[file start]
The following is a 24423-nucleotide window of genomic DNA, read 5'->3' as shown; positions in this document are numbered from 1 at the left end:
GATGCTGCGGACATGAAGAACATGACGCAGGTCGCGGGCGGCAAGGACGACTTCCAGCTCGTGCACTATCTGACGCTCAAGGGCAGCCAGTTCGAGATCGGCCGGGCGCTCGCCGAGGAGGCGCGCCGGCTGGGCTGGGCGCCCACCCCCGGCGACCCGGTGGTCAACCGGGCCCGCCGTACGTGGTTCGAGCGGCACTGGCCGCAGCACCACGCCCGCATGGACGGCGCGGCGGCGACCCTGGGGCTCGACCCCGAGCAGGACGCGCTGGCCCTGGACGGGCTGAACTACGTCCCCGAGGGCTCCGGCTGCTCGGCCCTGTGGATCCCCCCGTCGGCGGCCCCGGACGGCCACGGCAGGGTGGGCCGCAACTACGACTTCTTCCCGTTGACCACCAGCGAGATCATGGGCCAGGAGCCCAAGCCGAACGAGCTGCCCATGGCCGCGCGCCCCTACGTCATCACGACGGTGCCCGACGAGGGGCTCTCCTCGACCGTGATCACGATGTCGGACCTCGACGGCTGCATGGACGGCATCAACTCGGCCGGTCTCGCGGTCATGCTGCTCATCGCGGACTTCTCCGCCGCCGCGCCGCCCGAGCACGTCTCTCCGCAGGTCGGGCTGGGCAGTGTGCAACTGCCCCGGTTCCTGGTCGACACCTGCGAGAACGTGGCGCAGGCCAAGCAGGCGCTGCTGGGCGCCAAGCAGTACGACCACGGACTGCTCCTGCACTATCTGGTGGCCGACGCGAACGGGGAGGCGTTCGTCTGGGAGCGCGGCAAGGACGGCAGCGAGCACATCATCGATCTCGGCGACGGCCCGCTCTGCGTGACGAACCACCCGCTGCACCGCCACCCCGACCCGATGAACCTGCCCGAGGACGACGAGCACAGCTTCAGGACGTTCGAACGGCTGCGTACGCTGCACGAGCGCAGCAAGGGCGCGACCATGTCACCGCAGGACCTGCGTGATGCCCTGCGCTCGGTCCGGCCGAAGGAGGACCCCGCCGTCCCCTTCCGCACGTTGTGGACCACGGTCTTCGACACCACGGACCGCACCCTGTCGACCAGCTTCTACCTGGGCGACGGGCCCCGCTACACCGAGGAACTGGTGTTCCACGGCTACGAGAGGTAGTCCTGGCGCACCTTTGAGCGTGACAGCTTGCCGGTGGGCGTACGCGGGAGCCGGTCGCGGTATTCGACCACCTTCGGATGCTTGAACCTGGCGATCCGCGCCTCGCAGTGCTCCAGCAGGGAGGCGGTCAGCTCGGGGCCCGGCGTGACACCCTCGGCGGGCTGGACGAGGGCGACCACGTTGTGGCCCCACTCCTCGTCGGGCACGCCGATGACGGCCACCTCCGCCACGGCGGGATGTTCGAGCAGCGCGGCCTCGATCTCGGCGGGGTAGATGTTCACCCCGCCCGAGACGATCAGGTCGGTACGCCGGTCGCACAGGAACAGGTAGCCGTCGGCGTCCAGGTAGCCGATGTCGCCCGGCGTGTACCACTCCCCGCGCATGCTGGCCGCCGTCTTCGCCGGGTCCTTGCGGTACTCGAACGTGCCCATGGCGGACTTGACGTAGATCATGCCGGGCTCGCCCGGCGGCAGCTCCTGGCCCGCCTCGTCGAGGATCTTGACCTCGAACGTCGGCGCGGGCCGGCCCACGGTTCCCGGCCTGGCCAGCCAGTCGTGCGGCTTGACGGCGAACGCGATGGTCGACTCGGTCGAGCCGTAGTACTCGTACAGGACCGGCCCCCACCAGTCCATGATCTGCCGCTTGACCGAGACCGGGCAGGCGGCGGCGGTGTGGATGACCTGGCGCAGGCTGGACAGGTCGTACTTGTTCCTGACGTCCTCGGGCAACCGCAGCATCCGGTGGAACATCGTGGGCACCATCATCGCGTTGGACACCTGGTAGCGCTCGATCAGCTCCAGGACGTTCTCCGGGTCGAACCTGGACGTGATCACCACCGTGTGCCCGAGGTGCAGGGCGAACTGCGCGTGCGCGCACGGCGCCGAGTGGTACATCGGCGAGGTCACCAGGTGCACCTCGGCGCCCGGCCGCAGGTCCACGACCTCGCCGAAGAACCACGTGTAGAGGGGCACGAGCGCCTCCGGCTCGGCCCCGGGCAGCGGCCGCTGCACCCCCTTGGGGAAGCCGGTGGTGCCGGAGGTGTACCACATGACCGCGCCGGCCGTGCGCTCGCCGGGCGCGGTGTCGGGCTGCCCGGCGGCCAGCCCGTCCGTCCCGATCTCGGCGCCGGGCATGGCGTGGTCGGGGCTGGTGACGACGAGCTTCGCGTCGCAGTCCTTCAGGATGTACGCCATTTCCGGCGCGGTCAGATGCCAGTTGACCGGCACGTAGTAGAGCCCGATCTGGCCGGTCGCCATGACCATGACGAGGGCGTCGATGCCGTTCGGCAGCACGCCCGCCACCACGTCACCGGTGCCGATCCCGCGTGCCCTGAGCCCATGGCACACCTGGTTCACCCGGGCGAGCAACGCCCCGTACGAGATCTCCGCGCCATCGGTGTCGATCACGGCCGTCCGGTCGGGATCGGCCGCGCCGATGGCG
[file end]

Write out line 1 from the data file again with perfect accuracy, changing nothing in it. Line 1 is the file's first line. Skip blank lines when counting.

The following is a 24423-nucleotide window of genomic DNA, read 5'->3' as shown; positions in this document are numbered from 1 at the left end: